How To Save A Company From Death By Meetings

I had a very interesting discussion with a fellow virtualization expert & strategic advisor at E2EVC Rome 2013. We discussed many issues and the topic came up that we see way too many potentially strong organizations sub come to “death by meetings”.  Instead of fixing this they are treating the symptoms and are declaring the symptoms to be “illegal”. It’s almost pandemic. You really need to opt out of this this madness for the sake of the company and getting work done.

I think we need to take this further. Bar reverting to the tactics of a UK manager who locked all meeting rooms and took the keys away whilst telling his staff to stop meeting and start working, we should implement these rules:

  1. There is an absolute maximum of 5 hours meeting per 8 hour workday. Work less than full time? Adjust accordingly. This is non negotiable for anyone. You must decline any meeting that violates this rule. You must not strive for this maximum.
  2. You must decline any meeting that has no agenda.
  3. No meeting can have more than 5 attendees unless a very valid reason and need is motivated in the agenda. If not, you have to decline the meeting.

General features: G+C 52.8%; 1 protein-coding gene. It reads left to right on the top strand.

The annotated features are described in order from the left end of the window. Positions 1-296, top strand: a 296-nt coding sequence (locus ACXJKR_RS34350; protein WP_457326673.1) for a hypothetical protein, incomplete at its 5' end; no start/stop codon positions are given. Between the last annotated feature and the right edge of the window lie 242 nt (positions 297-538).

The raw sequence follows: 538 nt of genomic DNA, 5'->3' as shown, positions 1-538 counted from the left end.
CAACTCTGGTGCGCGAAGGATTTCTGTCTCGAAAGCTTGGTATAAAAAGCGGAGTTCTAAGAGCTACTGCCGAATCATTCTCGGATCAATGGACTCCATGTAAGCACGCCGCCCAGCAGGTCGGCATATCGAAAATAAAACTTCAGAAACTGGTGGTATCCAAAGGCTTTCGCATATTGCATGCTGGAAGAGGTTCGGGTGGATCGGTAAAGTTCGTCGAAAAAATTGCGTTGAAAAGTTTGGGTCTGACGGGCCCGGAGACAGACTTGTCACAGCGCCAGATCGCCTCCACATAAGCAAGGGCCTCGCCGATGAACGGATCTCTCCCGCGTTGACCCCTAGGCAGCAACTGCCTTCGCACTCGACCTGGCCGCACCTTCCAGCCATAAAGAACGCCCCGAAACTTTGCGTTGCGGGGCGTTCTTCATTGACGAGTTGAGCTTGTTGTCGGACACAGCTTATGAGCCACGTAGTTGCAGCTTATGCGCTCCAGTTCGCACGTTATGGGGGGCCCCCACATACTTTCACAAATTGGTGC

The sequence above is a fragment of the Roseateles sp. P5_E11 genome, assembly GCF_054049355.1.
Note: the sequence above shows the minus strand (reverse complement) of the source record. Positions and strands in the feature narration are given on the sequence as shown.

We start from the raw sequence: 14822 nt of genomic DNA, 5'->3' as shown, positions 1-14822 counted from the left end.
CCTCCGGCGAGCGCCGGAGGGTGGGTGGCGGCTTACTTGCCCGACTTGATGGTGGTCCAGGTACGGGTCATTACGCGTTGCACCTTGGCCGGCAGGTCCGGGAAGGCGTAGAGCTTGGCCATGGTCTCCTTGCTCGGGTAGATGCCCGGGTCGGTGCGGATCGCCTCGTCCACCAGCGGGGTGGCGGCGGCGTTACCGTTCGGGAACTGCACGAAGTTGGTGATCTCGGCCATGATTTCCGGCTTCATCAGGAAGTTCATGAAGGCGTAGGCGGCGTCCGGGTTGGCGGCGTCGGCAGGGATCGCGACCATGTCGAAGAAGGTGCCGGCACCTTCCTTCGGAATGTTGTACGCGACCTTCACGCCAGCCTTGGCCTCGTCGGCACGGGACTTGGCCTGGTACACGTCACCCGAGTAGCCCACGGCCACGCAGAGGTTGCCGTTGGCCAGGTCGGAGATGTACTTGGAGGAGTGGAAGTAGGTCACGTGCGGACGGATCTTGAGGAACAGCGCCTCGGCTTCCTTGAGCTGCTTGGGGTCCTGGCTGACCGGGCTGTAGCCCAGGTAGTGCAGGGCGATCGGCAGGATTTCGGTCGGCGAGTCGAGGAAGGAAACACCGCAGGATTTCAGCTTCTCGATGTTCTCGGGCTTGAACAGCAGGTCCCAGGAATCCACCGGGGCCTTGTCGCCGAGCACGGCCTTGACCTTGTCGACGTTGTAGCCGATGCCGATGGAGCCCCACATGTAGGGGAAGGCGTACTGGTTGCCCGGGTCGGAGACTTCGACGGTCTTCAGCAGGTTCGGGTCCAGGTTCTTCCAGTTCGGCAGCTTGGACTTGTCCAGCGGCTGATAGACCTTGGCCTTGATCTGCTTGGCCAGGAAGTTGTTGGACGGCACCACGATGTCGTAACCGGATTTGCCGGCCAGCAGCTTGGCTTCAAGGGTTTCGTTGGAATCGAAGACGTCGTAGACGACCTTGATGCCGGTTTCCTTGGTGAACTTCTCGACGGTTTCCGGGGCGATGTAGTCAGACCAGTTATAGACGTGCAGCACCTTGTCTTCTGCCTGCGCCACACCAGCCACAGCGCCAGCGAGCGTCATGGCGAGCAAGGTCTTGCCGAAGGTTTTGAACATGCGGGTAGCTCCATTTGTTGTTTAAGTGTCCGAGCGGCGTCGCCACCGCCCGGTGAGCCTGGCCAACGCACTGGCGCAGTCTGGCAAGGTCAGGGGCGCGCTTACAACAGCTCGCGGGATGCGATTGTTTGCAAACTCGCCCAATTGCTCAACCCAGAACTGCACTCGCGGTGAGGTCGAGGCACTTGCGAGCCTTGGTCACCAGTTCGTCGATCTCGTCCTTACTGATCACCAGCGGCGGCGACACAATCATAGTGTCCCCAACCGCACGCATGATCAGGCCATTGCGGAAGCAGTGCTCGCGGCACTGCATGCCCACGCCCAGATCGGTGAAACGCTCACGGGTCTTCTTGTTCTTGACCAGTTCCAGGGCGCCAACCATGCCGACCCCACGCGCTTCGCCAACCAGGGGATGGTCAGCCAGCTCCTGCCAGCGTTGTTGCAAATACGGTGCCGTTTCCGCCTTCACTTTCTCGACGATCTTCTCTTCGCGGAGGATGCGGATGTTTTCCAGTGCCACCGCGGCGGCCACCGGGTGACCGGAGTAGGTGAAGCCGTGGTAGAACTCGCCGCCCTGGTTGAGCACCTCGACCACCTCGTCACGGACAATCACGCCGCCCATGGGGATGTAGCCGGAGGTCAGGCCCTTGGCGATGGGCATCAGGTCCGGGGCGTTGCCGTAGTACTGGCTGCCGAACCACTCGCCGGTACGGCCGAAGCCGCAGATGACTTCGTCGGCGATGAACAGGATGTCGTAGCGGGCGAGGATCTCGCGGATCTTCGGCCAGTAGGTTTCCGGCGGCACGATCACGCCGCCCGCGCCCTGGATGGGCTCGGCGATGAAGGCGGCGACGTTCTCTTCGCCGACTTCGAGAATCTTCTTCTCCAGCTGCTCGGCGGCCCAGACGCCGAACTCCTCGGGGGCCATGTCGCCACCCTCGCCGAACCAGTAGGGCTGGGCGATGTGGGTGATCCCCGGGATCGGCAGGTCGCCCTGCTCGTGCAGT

4. Meetings have to be planned in advance & cannot be made permanent. That is reserved for councils or meetings of the board.
  5. Everyone, from the lowest pay grade to the top manager hast to abide by these rules
  6. Teleconferencing is a perfectly valid way of meeting and is included in these 5 hours.


People, really, stop meeting for 8 hours a day. It’s scary so many companies can’t get a grip on this. Your thoughts?

5 thoughts on “How To Save A Company From Death By Meetings

  1. Great point, it’s so easy to fall into the meeting trap!

    In the past I used to ask managers if during longer meetings I could be called into the meetings at the relevant point. This was well received in a few larger companies as I often needed to talk and listen for just 5-10 minutes of 90 minute meetings. However my diary was still blocked for meeting and the time used wisely to tackle important tasks.

    I guess by always being there promptly and on demand the trust of regular attendees was gained.


  2. 5 Hours? That seems high to begin with!

    Frankly I wouldn’t want to see a day with more than 3 hours of pure meetings. I would however exclude meetings with customers & any project work. By project work I mean actually sitting down as a team and burning through deploying / building / troubleshooting type work.

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